Key elements of the new Every Student Succeeds Act are summarized in this Education Week article. A short video unpacks the details of the new law and what it means for schools, educators, and students.
The 2015 Nation's Report Card is now available. The report card shows math and English language arts test results from the National Assessment of Educational Progress (NAEP) for grades 4, 8, and 12. This year's NAEP results reveal that 12th grade math scores declined over the last two years. For more on the 2015 NAEP results, also see this Ed Week article.
USED Seeks Stakeholder Feedback Regarding ESSA Guidance
On April 25, 2016, Secretary King and the U.S. Department of Education (USED) released an email calling for feedback regarding non-regulatory guidance for the Every Student Succeeds Act (ESSA). Stakeholders are encouraged to send input on areas and requirements of ESSA that ought to have USED non-regulatory guidance. Feedback must be emailed to ESSA.firstname.lastname@example.org by May 25, 2016.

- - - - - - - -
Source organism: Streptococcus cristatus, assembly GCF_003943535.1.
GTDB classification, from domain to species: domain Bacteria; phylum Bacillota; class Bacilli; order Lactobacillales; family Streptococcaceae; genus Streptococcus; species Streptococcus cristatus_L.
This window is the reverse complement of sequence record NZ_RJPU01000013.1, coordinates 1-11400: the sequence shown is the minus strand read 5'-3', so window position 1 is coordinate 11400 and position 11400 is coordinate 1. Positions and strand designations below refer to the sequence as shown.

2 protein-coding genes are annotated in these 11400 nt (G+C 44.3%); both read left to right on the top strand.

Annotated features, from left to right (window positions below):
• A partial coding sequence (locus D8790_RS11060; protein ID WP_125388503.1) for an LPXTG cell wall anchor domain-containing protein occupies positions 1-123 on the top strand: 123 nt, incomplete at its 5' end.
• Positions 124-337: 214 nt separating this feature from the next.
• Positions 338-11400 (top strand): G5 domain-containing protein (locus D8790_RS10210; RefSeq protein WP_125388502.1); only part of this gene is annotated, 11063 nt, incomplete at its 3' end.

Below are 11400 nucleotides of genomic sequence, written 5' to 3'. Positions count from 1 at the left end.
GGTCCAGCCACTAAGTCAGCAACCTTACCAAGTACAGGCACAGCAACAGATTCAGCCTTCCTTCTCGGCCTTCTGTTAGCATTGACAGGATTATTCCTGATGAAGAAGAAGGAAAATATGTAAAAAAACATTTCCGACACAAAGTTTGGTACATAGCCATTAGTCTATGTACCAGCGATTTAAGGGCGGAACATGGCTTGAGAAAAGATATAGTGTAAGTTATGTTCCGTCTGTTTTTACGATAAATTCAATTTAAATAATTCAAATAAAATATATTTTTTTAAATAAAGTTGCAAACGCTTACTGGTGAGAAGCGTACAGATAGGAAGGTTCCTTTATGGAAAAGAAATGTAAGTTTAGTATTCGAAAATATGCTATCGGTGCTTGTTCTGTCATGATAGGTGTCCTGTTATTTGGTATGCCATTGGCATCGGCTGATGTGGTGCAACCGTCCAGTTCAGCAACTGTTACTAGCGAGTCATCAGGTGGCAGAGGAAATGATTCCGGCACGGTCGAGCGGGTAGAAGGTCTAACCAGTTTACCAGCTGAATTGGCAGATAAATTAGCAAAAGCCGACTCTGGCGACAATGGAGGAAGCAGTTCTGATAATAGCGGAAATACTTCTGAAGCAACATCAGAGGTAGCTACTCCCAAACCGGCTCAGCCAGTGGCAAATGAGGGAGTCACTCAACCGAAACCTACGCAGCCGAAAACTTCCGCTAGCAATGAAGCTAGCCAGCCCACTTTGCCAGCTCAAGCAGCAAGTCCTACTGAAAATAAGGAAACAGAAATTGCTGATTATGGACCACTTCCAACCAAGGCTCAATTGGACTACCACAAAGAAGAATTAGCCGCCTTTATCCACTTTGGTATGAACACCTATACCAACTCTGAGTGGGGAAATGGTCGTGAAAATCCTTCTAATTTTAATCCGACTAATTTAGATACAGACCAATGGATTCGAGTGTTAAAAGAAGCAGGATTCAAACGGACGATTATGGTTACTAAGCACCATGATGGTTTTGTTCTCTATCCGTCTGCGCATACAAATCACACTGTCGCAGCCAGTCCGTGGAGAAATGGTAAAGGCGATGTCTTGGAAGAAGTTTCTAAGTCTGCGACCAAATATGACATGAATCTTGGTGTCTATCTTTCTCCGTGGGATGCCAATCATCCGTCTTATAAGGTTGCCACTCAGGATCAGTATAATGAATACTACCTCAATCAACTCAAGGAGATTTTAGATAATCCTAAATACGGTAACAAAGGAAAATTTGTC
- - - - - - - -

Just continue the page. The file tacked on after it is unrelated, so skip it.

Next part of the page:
For more information, please see the email's content here.
The negotiated rulemaking committee has come to an agreement on assessment regulations under the Every Student Succeeds Act. These rules will be official once they are published in the Federal Register. For an ESSA Cheat Sheet on testing regulations, go here.
Edweek lists six new areas that districts and states will need to report on under ESSA that they didn't have to report on under NCLB. These areas include: state accountability systems; foster, homeless, and military connected kids; long-term ELLs; per-pupil expenditures; post-secondary enrollment; and crosstabulation.